Call them whatever next/post/pre-genre you want, Philadelphia's Restorations are certainly striking a chord in the inner pop-punk/hardcore/metal/folk/indie kid inside of all us. Whereas their sound might legitimately be hard to classify, their brand of "punk for grown-ups" has helped them grow a large following of fans and supporters. News editor Kira Wisniewski chatted with vocalist and guitarist Jon Loudon by phone following the East Coast Earthquake 2k11. They discussed the genre-game, earthquakes and Restorations falling out with Paper + Plastick Records.
Letâs start with a timely and important question, where were you and what were you doing during the East Coast Earthquake 2k11?
Oh man, I was at home working. I actually thought it was my neighbors. I live next to an underwater excavation depot thing, where they have a bunch of pipes and robot looking things. When my house started shaking I thought they were just moving stuff around next door. So for the duration of the earthquake all I could think of was what an asshole I thought my neighbors were. I didnât even really have time to register what was actually happening until I heard my whole neighborhood out in the streets being like "What the fuck was that?" It was a total delayed reaction. Itâs one of those things you donât really expect. It was funny. Absolutely nothing happening. It couldnât have been more uneventful.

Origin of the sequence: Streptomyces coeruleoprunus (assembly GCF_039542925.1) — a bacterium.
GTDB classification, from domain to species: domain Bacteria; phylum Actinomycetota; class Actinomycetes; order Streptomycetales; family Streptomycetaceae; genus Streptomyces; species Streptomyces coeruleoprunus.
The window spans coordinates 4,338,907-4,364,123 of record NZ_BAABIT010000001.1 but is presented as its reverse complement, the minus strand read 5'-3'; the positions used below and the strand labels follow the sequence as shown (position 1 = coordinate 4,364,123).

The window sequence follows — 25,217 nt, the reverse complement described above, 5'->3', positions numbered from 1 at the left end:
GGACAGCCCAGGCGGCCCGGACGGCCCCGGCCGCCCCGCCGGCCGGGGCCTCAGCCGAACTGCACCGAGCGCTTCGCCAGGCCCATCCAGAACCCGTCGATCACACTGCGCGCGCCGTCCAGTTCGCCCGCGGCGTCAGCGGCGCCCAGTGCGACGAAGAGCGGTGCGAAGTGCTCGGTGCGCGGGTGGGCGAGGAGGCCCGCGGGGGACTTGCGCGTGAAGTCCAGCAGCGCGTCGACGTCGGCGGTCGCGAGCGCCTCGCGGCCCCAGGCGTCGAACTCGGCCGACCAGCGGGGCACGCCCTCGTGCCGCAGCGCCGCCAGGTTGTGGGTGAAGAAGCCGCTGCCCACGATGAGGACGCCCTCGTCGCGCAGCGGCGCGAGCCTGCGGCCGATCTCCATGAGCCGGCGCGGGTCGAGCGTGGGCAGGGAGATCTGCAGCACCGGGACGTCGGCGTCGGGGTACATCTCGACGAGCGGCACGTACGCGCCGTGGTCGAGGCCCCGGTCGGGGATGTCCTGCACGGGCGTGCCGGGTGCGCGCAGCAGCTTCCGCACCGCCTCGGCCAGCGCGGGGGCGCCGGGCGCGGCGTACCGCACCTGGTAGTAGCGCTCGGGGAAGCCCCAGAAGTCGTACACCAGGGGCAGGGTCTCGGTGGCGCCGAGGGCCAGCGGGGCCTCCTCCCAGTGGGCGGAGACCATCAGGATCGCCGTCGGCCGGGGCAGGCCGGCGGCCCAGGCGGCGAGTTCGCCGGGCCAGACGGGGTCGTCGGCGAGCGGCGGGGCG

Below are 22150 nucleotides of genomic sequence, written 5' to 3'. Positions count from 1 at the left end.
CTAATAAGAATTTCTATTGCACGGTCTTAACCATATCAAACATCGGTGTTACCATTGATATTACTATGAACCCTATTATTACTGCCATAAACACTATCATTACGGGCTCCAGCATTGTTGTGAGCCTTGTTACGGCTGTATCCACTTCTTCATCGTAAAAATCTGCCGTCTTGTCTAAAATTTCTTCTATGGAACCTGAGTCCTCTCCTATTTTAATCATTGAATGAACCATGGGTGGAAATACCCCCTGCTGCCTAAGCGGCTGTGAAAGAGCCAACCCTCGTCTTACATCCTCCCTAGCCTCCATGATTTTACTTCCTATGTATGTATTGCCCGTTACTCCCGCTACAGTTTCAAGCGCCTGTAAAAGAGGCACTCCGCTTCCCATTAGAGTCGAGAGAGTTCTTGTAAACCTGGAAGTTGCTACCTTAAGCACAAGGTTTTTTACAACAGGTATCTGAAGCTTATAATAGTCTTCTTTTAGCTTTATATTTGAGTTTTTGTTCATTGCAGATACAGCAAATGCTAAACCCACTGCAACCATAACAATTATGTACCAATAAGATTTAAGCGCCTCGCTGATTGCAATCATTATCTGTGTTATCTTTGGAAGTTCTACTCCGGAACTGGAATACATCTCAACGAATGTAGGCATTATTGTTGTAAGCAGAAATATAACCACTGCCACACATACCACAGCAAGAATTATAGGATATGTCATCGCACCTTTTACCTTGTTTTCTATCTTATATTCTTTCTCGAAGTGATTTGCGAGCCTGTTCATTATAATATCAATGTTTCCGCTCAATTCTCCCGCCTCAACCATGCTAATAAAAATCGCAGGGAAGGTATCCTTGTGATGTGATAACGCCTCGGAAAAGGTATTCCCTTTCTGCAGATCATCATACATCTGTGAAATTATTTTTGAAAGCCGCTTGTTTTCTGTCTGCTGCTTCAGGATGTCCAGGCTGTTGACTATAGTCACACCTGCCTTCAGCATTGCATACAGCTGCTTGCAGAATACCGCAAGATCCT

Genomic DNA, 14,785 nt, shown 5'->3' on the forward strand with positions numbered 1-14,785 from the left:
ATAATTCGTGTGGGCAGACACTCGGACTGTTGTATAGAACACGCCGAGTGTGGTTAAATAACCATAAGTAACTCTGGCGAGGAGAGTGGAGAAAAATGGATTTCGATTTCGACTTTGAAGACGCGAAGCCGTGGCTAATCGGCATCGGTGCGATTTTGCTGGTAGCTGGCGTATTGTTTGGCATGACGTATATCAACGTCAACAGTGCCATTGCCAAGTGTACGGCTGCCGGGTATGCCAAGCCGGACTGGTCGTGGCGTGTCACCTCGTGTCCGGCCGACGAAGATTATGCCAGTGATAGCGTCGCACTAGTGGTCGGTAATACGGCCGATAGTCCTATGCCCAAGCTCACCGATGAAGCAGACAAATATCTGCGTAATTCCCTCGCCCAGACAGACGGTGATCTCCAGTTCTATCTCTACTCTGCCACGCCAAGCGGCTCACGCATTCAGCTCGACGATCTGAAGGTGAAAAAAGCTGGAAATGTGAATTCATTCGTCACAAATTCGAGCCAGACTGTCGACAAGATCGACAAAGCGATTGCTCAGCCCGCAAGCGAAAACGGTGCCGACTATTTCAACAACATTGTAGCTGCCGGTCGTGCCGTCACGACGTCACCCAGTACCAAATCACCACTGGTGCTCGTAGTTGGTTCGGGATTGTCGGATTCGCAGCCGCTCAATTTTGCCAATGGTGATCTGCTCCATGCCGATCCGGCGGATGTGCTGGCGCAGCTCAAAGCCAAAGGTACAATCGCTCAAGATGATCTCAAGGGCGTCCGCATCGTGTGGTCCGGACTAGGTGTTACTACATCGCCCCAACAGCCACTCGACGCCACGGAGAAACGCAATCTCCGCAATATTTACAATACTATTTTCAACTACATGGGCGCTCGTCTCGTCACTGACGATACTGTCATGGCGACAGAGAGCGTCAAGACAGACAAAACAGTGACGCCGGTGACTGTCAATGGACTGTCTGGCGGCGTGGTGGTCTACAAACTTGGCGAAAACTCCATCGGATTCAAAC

In preparation for this interview, I did a lot of googling, and the thing that seems to be extremely inconsistent is how Restorations is classified. How would you classify yourself?
To us weâre just kind of a simple rock and roll band; thereâs not a whole lot to it. Especially from our perspective we just sort of see it like weâre ripping off a bunch of bands we like. [Laughs] I was talking to a friend of mine today actually and we were just sort of laughing at how people keep putting us with a bunch of weird bands. It just seems strange to me that pop punk kids, hardcore kids, metal kids and weirdo stoner metal kids can get into us and seem to find something they can enjoy. It seems like everyone has a different idea of what our band is which is sort of entertaining to us.
So what are some of those bands youâre trying to rip off?